O FLYING COLOURS 35 William Street. 225 6776. Tue—Fri 11am—6pm. Sat 10am—1pm.

0 FORREST MCKAY 38 Howe Street. 226 258‘). Mon—Fri 10am—6pm. Sat 10am— 1 pm.

General exhibition Scottish painting from 1800 onwards.

O FRENCH INSTITUTE 13 Randolph Crescent. 225 5366 Mort-Fri 9.30am- 1pm and 2pm-5.30pm. Henri Goetz- 50 Years oi Painting Until Fri 12 June.

0 FRUITMARKET GALLERY 2‘) Market Street. 225 2383. Tue—Sat 10am—5.30pm. Closed Mon. Licensed cafe.

Nancy Spero Until Sun 14 June. A major retrospective of this American artist. The earliest work was made in Paris large. black. expressionist paintings. On returning to America. Spero discovered the country preoccupied with war. A series of gouaches on Vietnam was her response. In the late Seventies she began painting on scrolls with woman as the central figures on their paper lengths. Recently shown at the ICA in London. this exhibition provides the opportunity to have a long look at the work of this controversial figure. See Guestl-ist. Tour Sat 30 May at 2.30pm. An introductory tour of the exhibition which lasts 30mins. Assemble at bookshop.

Workshop Stilt 7 June. Two hours long beginningat 10.30am. Discussion ofexhibition ofwork by Nancy Spero and the issues raised by it. Practical session to produce a work in response to the discussion and then a short follow up discussion. Creche facilities will be


Edinburgh Castle, Edinburgh

The story of the Scottish soldier has been romanticised and sung about, his image borrowed lorjokes and patriotic emblems. Highland brawn and the mystery oi what‘s under those kilts continue to portraythe ‘breed‘. But away lrorn the tear-jerking lone piper and bands which only really got the emotions going in Victorian times, there is a much more lascinating story oltheir role in world power struggles and the presssures on their own country which led them to battle.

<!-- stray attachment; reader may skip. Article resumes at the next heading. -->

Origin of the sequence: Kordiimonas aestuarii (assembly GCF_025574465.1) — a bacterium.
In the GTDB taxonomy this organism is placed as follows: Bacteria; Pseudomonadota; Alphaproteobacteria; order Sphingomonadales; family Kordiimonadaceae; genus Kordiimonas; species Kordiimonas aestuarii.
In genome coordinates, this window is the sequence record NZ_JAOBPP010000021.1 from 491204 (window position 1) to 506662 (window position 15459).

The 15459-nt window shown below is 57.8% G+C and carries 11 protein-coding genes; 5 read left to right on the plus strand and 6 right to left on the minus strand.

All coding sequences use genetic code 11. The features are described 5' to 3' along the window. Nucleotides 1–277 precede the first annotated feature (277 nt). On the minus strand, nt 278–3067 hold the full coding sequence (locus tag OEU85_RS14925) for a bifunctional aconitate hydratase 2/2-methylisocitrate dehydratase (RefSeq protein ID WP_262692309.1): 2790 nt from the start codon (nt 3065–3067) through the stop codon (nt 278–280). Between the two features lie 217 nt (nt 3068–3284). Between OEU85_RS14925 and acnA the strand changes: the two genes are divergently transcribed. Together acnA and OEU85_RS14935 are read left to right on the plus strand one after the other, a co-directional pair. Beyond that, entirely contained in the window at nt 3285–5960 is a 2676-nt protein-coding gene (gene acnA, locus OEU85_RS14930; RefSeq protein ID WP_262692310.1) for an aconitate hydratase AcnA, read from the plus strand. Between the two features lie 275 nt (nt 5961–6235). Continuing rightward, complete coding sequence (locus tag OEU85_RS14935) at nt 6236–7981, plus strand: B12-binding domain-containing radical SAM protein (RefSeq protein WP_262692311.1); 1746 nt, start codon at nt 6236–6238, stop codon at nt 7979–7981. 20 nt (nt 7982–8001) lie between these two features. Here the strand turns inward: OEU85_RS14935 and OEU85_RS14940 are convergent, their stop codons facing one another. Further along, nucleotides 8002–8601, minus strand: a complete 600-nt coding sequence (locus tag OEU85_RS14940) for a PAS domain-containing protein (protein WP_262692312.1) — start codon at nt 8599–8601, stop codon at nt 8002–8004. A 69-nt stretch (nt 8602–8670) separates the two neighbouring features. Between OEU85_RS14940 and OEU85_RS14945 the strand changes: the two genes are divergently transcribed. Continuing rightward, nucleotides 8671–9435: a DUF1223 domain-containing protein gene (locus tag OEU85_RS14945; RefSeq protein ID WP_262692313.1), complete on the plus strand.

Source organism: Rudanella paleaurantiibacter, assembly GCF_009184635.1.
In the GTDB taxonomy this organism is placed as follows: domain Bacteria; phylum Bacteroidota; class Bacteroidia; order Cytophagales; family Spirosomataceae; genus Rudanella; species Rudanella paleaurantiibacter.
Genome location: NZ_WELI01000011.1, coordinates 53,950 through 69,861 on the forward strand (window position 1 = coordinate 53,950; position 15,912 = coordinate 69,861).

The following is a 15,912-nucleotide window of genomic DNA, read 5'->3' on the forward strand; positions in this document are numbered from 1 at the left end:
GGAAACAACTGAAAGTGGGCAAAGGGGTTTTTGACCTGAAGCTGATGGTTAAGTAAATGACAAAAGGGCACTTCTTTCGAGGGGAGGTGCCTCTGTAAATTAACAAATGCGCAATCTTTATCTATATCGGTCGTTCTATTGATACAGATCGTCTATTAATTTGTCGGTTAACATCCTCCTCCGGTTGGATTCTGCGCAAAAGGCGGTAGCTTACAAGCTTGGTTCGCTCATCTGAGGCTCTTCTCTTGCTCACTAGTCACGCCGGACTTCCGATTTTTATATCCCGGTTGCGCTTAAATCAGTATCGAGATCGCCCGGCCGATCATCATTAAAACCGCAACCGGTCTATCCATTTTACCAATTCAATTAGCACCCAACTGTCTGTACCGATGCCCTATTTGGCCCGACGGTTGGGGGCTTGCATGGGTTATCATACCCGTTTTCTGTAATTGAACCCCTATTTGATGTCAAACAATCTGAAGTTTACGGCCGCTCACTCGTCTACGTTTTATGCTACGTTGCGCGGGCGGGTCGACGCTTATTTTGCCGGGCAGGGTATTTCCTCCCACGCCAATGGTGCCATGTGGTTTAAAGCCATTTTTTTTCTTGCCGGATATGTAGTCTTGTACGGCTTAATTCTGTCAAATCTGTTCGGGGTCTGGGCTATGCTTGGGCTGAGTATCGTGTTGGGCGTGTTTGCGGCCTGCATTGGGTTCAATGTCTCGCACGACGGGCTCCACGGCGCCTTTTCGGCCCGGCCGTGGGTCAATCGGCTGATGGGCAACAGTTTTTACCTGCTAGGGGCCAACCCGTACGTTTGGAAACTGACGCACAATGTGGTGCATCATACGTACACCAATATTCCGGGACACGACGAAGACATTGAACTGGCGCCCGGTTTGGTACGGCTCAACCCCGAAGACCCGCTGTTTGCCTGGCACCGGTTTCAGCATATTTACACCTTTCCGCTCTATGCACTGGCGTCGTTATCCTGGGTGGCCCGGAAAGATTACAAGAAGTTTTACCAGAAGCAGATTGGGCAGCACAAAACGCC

Dn Tues 2 June, a new museum run by the National Museums oi Scotland, opens to the public. A military museum with a diiterence. Twenty two iully dressed Scottish soldiers have been specially made, lilelike down to every whiskery chin and set in displays dating born the early 17th to early 20th centuries.

True Scots like the member at the Aberdeenshire militia stand on guard, joined by honorary members like Victoria’s sons, modelled to the lite in lull Highland dress. Colouriul displays at medals, portraits and other militaria

will lollow the models in chronological orderto help establish their place and late in history.

Because of its setting the museum has been arranged lor speedy viewing by the tourist market, but Stephen

Wood, curator hopes that its unique subject will attract specialists and residents too. And he is caretul to point out that it is a history, not a glorilication oi the soldier. The losses and the horrors of war are there among the bright uniionns. (Alice Rain)

38 The List 29 May 11 June